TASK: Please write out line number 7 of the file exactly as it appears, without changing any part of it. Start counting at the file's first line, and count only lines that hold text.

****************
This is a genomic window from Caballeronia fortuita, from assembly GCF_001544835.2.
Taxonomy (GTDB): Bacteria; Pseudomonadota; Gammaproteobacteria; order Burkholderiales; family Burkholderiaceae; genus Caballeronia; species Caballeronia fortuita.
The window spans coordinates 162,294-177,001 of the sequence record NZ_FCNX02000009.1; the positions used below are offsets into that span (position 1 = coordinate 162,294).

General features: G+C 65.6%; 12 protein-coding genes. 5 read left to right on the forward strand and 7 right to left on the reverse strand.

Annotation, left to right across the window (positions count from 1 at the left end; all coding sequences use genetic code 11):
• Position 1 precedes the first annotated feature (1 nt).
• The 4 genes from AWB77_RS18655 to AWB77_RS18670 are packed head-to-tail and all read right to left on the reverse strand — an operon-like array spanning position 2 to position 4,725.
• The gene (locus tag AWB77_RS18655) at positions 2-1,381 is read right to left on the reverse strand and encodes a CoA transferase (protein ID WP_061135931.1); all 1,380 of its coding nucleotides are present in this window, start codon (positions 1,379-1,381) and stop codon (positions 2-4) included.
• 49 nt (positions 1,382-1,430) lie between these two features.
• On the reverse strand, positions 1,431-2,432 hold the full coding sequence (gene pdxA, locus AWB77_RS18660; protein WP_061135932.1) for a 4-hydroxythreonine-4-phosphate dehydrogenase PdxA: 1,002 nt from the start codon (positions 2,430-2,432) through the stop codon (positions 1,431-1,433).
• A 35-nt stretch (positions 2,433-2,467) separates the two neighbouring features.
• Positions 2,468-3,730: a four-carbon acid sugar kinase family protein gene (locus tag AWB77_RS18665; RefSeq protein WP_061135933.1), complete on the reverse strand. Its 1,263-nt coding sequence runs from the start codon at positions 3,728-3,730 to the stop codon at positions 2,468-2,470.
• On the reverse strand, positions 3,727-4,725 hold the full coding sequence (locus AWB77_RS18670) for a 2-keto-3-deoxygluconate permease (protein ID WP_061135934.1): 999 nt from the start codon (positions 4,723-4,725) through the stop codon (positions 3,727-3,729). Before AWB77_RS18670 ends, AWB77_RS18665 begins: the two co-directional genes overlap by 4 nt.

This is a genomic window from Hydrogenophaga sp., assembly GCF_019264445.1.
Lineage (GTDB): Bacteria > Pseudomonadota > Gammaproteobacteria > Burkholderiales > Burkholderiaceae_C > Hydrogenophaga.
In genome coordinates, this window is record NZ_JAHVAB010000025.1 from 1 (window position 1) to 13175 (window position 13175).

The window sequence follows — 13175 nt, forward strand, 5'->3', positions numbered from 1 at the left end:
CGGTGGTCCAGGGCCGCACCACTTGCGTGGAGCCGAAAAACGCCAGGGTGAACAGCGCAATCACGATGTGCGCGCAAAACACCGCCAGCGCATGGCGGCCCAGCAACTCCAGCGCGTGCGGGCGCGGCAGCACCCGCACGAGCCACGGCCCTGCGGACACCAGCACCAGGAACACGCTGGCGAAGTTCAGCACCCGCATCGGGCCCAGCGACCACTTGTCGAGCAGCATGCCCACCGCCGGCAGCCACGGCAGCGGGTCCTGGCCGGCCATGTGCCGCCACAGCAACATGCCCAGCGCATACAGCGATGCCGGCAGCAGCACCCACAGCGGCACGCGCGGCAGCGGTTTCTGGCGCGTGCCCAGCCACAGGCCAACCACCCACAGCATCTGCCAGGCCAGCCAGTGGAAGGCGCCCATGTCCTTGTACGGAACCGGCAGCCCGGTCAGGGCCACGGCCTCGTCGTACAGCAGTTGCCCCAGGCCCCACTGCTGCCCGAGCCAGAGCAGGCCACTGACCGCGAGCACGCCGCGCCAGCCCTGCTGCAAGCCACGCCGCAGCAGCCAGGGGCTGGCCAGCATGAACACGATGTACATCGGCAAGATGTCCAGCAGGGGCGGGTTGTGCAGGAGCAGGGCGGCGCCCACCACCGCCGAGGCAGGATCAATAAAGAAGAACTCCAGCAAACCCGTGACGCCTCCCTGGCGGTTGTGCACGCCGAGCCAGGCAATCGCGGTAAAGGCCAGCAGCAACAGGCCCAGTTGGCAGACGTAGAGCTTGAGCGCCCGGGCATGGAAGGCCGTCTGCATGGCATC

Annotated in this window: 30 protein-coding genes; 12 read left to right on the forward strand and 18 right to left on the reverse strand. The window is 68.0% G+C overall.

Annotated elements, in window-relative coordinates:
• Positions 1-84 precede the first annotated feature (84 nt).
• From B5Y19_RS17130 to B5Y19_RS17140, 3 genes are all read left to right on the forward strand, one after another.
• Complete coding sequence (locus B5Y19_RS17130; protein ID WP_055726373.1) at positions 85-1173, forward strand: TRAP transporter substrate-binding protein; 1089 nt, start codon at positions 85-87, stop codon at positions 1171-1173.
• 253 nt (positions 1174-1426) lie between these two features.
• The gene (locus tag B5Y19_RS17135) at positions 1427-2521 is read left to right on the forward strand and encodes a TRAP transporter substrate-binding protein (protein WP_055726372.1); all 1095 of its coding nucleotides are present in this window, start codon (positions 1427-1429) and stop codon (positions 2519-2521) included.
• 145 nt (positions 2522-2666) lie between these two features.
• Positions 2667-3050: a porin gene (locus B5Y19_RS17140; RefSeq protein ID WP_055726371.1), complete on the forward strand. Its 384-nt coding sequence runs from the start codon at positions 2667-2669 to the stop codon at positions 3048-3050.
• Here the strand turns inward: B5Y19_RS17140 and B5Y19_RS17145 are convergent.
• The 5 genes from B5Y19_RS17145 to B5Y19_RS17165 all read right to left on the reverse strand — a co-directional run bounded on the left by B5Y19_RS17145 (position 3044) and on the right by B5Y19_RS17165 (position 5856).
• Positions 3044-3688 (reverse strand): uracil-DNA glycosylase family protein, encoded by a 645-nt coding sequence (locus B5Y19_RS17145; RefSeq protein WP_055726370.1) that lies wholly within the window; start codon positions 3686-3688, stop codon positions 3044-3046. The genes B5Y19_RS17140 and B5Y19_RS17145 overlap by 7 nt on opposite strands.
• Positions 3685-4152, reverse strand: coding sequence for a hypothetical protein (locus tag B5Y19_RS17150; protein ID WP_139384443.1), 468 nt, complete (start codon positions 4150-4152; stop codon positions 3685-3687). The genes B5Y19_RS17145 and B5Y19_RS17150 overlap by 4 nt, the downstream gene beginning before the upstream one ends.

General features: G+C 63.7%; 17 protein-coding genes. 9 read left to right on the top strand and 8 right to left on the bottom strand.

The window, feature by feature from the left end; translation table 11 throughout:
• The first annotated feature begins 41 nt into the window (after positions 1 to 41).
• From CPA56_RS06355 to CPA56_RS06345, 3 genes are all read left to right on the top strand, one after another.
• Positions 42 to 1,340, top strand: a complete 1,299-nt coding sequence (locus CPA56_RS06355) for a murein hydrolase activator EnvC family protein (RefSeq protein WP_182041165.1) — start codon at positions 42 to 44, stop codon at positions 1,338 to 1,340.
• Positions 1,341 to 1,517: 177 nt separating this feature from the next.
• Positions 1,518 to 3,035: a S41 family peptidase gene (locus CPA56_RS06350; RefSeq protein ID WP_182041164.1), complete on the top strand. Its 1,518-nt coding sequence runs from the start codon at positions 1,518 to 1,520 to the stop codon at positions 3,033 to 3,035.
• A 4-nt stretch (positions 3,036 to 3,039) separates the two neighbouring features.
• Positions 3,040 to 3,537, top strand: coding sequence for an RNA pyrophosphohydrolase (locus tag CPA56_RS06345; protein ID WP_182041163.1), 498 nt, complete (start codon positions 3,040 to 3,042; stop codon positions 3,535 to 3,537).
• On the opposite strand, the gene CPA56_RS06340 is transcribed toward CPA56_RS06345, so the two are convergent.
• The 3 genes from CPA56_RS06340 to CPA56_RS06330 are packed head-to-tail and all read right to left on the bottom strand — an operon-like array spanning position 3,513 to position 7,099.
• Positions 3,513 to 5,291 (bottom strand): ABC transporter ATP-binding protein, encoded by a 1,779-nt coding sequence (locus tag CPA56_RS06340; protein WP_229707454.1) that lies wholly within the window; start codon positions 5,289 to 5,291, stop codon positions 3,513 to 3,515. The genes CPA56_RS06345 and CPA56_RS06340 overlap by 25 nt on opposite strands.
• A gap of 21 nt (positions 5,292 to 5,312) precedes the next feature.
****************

• The 4 genes from AWB77_RS18655 to AWB77_RS18670 are packed head-to-tail and all read right to left on the reverse strand — an operon-like array spanning position 2 to position 4,725.